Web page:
Published 10/1/2011
Richard N. Peterson, JD; Donna Malert

Have you disclosed in the AAOS Orthopaedic Disclosure Program?

It’s easier than ever to meet disclosure requirements

AAOS developed the AAOS Orthopaedic Disclosure Program to promote transparency of potential conflicts of interest for volunteers who are involved in continuing medical education (CME) activities and governance groups for the AAOS. Modifications to the program, rolled out in 2010, have made disclosure an even easier process for orthopaedic surgeons and others.

Who must disclose
In December 2009, the AAOS Board of Directors adopted recommendations to enhance the AAOS Mandatory Disclosure Policy and the AAOS Orthopaedic Disclosure Program. The current AAOS policy requires the following members to complete the AAOS mandatory disclosure information:

  • all members involved in organizational governance
  • all members involved in guidelines development
  • CME faculty members
  • authors of enduring materials
  • editors-in-chief and editorial board members

The AAOS Orthopaedic Disclosure Program serves as a central repository of current information about relevant commercial relationships for orthopaedic surgeons and other healthcare professionals who are involved in AAOS governance and CME activities. Under the Disclosure Policy, this information must be reviewed and updated by individuals at least semiannually (usually in April and October). To further promote transparency for conflicts of interest, disclosure information in the AAOS Orthopaedic Disclosure program is available to the public on the AAOS website.

The Committee on Outside Interests (COI), established in March 2010, oversees conflicts-of-interest issues and makes recommendations to the Board of Directors for approval. The COI recently developed protocols for managing conflicts-of-interest matters at governance meetings as well as recommendations on steps to take if individuals have made inaccurate disclosures or have not disclosed as required. The COI also oversees the policies and operations of the AAOS Orthopaedic Disclosure Program.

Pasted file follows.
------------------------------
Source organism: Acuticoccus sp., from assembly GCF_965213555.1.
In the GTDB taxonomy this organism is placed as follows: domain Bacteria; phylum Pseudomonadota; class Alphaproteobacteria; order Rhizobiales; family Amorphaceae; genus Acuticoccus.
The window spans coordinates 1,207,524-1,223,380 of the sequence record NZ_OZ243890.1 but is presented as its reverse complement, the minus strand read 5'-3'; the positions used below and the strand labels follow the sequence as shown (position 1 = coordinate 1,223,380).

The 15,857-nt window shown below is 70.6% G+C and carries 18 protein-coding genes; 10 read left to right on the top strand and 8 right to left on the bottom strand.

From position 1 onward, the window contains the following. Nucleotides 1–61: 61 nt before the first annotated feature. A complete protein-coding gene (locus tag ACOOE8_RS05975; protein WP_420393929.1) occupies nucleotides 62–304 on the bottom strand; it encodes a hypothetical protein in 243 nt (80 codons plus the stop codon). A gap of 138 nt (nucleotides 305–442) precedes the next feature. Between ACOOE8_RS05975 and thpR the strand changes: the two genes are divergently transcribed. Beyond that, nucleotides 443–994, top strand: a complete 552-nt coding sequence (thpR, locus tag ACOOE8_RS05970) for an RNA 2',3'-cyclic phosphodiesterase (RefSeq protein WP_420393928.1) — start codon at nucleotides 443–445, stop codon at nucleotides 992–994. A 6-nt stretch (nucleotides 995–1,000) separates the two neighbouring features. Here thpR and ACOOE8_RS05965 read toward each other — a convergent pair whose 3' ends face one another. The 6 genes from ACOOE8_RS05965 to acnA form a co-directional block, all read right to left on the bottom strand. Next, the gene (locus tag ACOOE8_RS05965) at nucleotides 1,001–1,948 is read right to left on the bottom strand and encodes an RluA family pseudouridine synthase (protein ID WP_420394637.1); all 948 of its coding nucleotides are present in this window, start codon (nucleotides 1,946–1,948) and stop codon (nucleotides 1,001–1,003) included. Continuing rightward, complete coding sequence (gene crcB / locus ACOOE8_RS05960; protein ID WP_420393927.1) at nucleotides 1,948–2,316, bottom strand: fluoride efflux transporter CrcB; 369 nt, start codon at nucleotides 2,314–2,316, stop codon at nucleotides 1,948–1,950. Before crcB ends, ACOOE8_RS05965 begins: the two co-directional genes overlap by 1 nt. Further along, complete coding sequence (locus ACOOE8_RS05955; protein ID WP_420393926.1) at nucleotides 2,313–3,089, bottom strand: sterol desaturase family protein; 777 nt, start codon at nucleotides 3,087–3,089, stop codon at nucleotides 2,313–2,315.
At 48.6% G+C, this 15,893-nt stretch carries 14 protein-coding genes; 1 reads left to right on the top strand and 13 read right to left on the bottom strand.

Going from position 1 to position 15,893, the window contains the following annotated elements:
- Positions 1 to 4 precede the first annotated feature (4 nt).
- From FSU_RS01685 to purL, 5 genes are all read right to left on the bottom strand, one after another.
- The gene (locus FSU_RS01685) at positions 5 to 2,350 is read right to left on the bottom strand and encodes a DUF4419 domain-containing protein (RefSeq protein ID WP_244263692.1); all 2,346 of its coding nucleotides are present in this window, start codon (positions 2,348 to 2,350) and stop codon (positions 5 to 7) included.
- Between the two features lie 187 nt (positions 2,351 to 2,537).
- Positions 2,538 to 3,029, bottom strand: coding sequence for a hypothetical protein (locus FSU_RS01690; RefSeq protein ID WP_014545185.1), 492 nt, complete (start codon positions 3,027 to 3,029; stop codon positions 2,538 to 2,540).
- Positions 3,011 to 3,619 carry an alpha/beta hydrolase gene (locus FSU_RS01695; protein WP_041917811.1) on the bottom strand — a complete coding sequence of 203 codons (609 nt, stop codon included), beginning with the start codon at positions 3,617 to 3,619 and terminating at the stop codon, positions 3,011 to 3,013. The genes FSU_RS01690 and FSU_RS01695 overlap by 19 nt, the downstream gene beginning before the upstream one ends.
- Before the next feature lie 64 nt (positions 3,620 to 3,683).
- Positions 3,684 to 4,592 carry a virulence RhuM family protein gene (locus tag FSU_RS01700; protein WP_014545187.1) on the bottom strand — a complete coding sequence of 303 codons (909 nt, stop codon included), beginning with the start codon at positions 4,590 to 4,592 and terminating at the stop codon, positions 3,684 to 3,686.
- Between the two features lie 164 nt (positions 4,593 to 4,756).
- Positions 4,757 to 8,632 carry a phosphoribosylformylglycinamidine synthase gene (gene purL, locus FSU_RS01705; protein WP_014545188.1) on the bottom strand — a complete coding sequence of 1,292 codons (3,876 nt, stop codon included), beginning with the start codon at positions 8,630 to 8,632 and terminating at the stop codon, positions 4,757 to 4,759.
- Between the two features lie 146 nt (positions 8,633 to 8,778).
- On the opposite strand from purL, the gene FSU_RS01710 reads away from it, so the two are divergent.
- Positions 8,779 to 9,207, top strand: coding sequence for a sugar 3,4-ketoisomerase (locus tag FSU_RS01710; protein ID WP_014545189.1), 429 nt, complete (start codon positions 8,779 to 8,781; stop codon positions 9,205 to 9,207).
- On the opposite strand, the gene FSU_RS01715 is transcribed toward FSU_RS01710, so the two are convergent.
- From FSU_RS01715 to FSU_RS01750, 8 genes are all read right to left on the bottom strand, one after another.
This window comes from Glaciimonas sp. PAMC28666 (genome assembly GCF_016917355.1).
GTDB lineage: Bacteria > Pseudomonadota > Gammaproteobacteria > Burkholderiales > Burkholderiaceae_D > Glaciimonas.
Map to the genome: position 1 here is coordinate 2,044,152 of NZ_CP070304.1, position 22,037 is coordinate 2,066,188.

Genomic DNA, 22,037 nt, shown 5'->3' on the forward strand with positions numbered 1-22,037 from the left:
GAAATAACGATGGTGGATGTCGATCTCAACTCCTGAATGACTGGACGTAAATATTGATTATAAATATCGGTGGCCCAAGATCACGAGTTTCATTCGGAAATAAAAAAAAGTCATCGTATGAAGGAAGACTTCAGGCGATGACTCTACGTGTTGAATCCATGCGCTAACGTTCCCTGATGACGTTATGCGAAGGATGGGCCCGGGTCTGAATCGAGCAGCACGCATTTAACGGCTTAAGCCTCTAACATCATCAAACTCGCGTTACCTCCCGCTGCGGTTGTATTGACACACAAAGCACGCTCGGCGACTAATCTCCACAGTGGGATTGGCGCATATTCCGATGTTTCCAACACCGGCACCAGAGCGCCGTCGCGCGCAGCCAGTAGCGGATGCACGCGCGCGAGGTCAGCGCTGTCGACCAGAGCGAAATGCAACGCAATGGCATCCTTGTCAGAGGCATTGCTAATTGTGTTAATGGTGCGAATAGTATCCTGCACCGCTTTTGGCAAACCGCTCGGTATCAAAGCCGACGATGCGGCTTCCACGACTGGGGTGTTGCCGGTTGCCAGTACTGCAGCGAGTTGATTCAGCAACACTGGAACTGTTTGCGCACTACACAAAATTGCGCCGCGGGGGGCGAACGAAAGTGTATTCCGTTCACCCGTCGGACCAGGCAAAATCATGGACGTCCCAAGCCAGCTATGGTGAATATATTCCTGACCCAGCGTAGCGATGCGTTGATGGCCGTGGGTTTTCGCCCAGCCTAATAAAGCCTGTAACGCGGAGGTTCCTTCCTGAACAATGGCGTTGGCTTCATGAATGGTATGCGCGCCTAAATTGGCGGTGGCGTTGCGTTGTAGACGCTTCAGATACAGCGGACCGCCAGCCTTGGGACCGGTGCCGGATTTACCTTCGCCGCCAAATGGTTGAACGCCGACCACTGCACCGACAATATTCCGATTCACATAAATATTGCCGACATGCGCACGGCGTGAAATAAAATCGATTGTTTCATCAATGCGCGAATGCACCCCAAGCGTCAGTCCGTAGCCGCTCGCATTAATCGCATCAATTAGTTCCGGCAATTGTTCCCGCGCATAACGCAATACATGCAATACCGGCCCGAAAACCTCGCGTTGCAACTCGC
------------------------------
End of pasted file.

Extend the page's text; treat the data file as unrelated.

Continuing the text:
Anyone can disclose
Since the enhanced AAOS Ortho-paedic Disclosure Program debuted last year, more than 16,300 individuals have provided disclosure information (
Fig. 1). Of these, more than 6,800 are AAOS members. The remaining 9,500 individuals are primarily non-AAOS members who are involved in the education program for the AAOS Annual Meeting.

If you have disclosed in the AAOS Orthopaedic Disclosure Program, you will soon be receiving a reminder to review and update your information. However, participants should note any changes to their disclosure information as soon as possible after they occur. Participation in the program by all orthopaedic surgeons is encouraged.

The AAOS Orthopaedic Disclosure Program is a work in progress. Such transparency is necessary to ensure the development of fair and balanced educational content in CME courses and other AAOS materials. Transparency in governance assures Fellows that AAOS decisions can withstand public scrutiny.

Richard N. Peterson, JD, is the AAOS general counsel; he can be reached at peterson@aaos.org

Donna Malert is executive assistant to the AAOS Board of Directors; she can be reached at malert@aaos.org